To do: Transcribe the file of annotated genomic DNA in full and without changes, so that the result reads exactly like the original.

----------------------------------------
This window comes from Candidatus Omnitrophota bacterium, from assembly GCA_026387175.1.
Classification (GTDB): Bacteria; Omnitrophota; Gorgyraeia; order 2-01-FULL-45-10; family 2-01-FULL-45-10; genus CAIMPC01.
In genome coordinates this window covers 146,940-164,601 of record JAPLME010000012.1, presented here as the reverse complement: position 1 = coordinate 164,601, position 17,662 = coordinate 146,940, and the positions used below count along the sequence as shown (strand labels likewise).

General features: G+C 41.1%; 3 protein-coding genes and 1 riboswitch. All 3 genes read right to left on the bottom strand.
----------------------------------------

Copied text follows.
This window comes from Candidatus Omnitrophota bacterium, from assembly GCA_026387175.1.
Classification (GTDB): Bacteria; Omnitrophota; Gorgyraeia; order 2-01-FULL-45-10; family 2-01-FULL-45-10; genus CAIMPC01.
In genome coordinates this window covers 146,940-164,601 of record JAPLME010000012.1, presented here as the reverse complement: position 1 = coordinate 164,601, position 17,662 = coordinate 146,940, and the positions used below count along the sequence as shown (strand labels likewise).

General features: G+C 41.1%; 3 protein-coding genes and 1 riboswitch. All 3 genes read right to left on the bottom strand.